Subsequent decisions have reiterated the Argersinger-Scott “actual imprisonment” standard. See, e.g., Glover v. United States, 531 U.S. 198, 203 (2001) (“any amount of actual jail time has Sixth Amendment significance”); M. L. B. v. S. L. J., 519 U.S. 102, 113 (1996); Nichols v. United States, 511 U.S. 738, 746 (1994) (constitutional line is “between criminal proceedings that resulted in imprisonment, and those that did not”); id., at 750 (Souter, J., concurring in judgment) (“The Court in Scott, relying on Argersinger[,] drew a bright line between imprisonment and lesser criminal penalties.”); Lassiter v. Department of Social Servs. of Durham Cty., 452 U.S. 18, 26 (1981). It is thus the controlling rule that “absent a knowing and intelligent waiver, no person may be imprisoned for any offense …unless he was represented by counsel at his trial.” Argersinger, 407 U.S., at 37.



Applying the “actual imprisonment” rule to the case before us, we take up first the question we asked amicus to address: Where the State provides no counsel to an indigent defendant, does the Sixth Amendment permit activation of a suspended sentence upon the defendant’s violation of the terms of probation? We conclude that it does not. A suspended sentence is a prison term imposed for the offense of conviction. Once the prison term is triggered, the defendant is incarcerated not for the probation violation, but for the underlying offense. The uncounseled conviction at that point “result[s] in imprisonment,” Nichols, 511 U.S., at 746; it “end[s] up in the actual deprivation of a person’s liberty,” Argersinger, 407 U.S., at 40. This is precisely what the Sixth Amendment, as interpreted in Argersinger and Scott, does not allow.

Amicus resists this reasoning primarily on two grounds. First, he attempts to align this case with our decisions in Nichols and Gagnon v. Scarpelli, 411 U.S. 778 (1973). See Brief for Amicus Curiae by Invitation of the Court 11—18 (hereinafter Fried Brief). We conclude that Shelton’s case is not properly bracketed with those dispositions.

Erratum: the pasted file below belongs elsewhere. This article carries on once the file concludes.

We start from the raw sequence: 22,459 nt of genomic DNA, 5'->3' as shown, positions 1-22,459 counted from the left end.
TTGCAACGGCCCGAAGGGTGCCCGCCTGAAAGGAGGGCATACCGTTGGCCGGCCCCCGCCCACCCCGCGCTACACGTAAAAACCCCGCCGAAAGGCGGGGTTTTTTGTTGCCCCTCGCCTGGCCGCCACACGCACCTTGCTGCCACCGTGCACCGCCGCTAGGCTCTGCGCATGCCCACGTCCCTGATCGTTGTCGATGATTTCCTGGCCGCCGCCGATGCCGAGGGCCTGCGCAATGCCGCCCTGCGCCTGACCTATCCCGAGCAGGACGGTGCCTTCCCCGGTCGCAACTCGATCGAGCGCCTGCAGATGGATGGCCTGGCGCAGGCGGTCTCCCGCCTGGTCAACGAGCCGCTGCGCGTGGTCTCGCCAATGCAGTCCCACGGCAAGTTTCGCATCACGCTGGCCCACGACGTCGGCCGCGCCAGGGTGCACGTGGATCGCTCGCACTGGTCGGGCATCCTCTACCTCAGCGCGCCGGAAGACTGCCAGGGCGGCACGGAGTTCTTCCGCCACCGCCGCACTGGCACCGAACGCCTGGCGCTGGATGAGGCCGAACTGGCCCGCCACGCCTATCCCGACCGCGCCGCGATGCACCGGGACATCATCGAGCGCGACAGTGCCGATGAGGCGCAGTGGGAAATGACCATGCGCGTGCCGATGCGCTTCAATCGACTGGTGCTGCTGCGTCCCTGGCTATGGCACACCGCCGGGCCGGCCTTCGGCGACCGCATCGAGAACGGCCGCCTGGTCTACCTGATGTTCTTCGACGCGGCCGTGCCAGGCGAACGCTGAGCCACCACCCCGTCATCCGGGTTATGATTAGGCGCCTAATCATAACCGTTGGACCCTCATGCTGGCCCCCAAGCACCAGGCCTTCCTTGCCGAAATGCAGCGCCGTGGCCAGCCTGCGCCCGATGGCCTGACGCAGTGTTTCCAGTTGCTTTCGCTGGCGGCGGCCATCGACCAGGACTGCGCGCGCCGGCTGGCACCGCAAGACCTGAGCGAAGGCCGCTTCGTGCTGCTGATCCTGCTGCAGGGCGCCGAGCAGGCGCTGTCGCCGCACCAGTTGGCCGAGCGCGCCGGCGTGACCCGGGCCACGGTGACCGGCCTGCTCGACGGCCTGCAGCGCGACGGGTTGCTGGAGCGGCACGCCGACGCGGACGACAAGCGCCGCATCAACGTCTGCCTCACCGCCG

Nichols presented the question whether the Sixth Amendment barred consideration of a defendant’s prior uncounseled misdemeanor conviction in determining his sentence for a subsequent felony offense. 511 U.S., at 740. Nichols pleaded guilty to federal felony drug charges. Several years earlier, unrepresented by counsel, he was fined but not incarcerated for the state misdemeanor of driving under the influence (DUI). Including the DUI conviction in the federal Sentencing Guidelines calculation allowed the trial court to impose a sentence for the felony drug conviction “25 months longer than if the misdemeanor conviction had not been considered.” Id., at 741. We upheld this result, concluding that “an uncounseled misdemeanor conviction, valid under Scott because no prison term was imposed, is also valid when used to enhance punishment at a subsequent conviction.” Id., at 749. In Gagnon, the question was whether the defendant, who was placed on probation pursuant to a suspended sentence for armed robbery, had a due process right to representation by appointed counsel at a probation revocation hearing. 411 U.S., at 783. We held that counsel was not invariably required in parole or probation revocation proceedings; we directed, instead, a “case-by-case approach” turning on the character of the issues involved. Id., at 788—791.

Considered together, amicus contends, Nichols and Gagnon establish this principle: Sequential proceedings must be analyzed separately for Sixth Amendment purposes, Fried Brief 11—18, and only those proceedings “result[ing] in immediate actual imprisonment” trigger the right to state-appointed counsel, id., at 13 (emphasis added). Thus, the defendant in Nichols had no right to appointed counsel in the DUI proceeding because he was not immediately imprisoned at the conclusion of that proceeding. The uncounseled DUI, valid when imposed, did not later become invalid because it was used to enhance the length of imprisonment that followed a separate and subsequent felony proceeding. Just so here, amicus contends: Shelton had no right to appointed counsel in the Circuit Court because he was not incarcerated immediately after trial; his conviction and suspended sentence were thus valid and could serve as proper predicates for actual imprisonment at a later hearing to revoke his probation. See Fried Brief 14, 23—24.